Medical Astrology: Science, Art, and Influence in early-modern Europe

The Zodiac Man

Explore: The Zodiac Man | Celestial and Terrestrial Anatomy, Physiology | A Zodiac-Man Flap Print

The Zodiac Man

Detail from a Calendar for the Year 1541. Click the image for more information.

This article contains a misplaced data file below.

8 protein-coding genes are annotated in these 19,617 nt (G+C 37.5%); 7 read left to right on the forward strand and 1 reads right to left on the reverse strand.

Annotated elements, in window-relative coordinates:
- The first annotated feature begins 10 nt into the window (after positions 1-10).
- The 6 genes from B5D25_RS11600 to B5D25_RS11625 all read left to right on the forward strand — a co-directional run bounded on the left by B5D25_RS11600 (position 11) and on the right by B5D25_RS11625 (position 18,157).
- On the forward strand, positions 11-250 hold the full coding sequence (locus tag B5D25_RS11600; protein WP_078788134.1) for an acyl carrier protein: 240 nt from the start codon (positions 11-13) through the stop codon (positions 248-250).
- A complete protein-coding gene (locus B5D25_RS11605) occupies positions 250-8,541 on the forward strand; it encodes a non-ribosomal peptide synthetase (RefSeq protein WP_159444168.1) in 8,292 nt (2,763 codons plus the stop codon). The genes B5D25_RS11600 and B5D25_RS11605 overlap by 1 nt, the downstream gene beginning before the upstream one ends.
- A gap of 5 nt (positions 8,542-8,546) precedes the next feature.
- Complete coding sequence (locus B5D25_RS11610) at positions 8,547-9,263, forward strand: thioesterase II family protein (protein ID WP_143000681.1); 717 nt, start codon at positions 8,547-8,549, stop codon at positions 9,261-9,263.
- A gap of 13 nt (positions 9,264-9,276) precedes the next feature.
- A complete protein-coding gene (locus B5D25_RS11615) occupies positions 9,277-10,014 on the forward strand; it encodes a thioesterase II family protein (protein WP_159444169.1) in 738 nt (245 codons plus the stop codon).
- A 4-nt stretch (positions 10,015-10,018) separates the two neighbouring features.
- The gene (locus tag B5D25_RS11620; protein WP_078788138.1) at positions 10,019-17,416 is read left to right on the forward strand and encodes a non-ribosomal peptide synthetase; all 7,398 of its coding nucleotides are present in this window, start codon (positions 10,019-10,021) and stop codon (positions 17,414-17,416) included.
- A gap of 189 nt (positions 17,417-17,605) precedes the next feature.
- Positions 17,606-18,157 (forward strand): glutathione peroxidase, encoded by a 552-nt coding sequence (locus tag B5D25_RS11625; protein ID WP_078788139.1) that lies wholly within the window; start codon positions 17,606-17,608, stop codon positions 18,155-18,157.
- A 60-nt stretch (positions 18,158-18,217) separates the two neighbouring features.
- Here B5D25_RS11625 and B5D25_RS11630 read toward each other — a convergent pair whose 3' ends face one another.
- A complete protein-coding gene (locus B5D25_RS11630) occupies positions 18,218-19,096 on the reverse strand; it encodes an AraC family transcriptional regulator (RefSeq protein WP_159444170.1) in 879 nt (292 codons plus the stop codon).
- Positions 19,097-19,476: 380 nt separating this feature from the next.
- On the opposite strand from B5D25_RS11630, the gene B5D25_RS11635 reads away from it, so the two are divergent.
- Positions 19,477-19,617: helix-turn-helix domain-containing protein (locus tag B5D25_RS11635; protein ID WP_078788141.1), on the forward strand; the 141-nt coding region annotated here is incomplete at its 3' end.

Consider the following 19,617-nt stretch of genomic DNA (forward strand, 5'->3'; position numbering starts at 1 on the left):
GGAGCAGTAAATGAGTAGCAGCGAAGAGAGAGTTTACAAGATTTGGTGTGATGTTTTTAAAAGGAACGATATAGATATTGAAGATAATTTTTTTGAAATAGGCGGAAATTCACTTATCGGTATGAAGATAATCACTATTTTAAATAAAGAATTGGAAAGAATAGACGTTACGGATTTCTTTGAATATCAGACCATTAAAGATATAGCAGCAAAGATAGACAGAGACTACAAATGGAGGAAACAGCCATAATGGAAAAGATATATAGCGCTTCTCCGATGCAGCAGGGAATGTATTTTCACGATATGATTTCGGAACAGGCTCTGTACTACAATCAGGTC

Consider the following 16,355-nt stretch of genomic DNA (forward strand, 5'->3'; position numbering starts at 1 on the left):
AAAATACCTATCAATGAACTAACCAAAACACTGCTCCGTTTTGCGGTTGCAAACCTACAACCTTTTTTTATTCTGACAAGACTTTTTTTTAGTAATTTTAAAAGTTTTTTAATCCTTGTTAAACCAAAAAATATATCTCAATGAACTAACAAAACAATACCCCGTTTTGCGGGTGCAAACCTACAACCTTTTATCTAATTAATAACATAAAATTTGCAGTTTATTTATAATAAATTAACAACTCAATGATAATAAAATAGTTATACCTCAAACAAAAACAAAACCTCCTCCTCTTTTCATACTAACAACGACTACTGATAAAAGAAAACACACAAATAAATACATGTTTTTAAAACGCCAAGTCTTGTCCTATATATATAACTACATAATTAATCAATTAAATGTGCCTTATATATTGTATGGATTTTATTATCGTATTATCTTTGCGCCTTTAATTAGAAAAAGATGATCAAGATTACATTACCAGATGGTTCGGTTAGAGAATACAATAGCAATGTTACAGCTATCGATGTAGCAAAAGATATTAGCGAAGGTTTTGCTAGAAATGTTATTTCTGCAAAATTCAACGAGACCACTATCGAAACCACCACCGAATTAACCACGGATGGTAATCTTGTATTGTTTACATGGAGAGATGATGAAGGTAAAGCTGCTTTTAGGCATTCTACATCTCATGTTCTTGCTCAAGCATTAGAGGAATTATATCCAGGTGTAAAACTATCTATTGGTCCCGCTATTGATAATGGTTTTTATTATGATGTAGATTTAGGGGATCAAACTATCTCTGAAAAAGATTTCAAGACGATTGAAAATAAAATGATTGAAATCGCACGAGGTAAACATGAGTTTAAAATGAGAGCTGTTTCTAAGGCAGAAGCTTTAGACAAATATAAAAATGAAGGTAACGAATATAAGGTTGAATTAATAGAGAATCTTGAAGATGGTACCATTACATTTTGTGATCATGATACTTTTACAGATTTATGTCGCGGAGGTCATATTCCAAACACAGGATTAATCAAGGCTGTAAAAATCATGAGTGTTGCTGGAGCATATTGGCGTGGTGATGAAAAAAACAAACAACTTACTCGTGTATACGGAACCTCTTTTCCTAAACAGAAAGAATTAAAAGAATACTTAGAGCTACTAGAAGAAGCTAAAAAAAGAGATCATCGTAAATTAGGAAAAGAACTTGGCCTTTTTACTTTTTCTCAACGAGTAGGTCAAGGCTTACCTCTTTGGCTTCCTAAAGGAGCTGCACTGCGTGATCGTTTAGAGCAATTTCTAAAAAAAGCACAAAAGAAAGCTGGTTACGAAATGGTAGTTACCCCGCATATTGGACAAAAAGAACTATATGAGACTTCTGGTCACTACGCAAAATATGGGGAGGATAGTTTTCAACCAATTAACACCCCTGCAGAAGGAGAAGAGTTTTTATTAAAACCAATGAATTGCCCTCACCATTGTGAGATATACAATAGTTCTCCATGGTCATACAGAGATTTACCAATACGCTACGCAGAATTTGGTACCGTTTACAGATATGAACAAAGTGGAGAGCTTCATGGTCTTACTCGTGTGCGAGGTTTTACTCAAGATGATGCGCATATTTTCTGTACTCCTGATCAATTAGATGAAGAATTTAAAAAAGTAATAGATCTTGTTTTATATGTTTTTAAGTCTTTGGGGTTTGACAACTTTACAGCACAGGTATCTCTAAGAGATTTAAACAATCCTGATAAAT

The Zodiac Man is an image type unique to the history of medicine. First documented in the eleventh century, this curious figure originally flourished in folding almanacs and medical manuscripts in the thirteenth and fourteenth centuries. By the start of the sixteenth century, it had become a hallmark of medical astrology, appearing in a variety of popular print publications: such as, wall calendars, almanacs, planet books, etc. A century later, however, its scientific repute began to decline. Anatomical illustrations drawn from direct observation, like those by the Flemish physician Andreas Vesalius (1514–1564), increasingly superseded The Zodiac Man in scientific publications and popular imagination. Today, this figure represents the margins of medical history, though its “rejection by modern science is irrelevant…to an historical appreciation” of its meaning. These are the words of art historian Harry Bober, who further wrote that The Zodiac Man “represented the epitome of an exact science” for its time. That science—though derided as “irrational” at various points since its peak—was, in the eyes of its late-medieval and early-modern practitioners, built upon a “rational” substrate: the precisely calculable and predictable order of the heavens. That celestial order, in turn, influenced terrestrial events—like weather and humoral health—was widely admitted, as well as widely expressed by The Zodiac Man. This figure conveys interrelation between celestial events and humoral health by mapping the signs of the Zodiac onto the human body. There are, however, a few different approaches to this mapping among images of this type. Some figures, like the one above, were inscribed within a zodiacal wheel, while others were framed within boxes or portrayed without enclosure entirely. The latter, which mapped The Twelve Signs of the Zodiac directly onto the human body, was specifically known as Homo Signorum (Man of the Signs). This particular zodiac-man type was first documented in the thirteenth century and is sometimes alternatively called Dominium Signorum (Lord of the Signs). Unlike its wheel-inscribed counterparts, Homo Signorum exclusively cited zones of zodiacal influence within the body; it made no explicit reference to the cosmographic ideology underlying its correlational imagery. Examples of Homo Signorum are featured in the gallery below, which offers a sampling of the pictorial variety within The Zodiac Man type.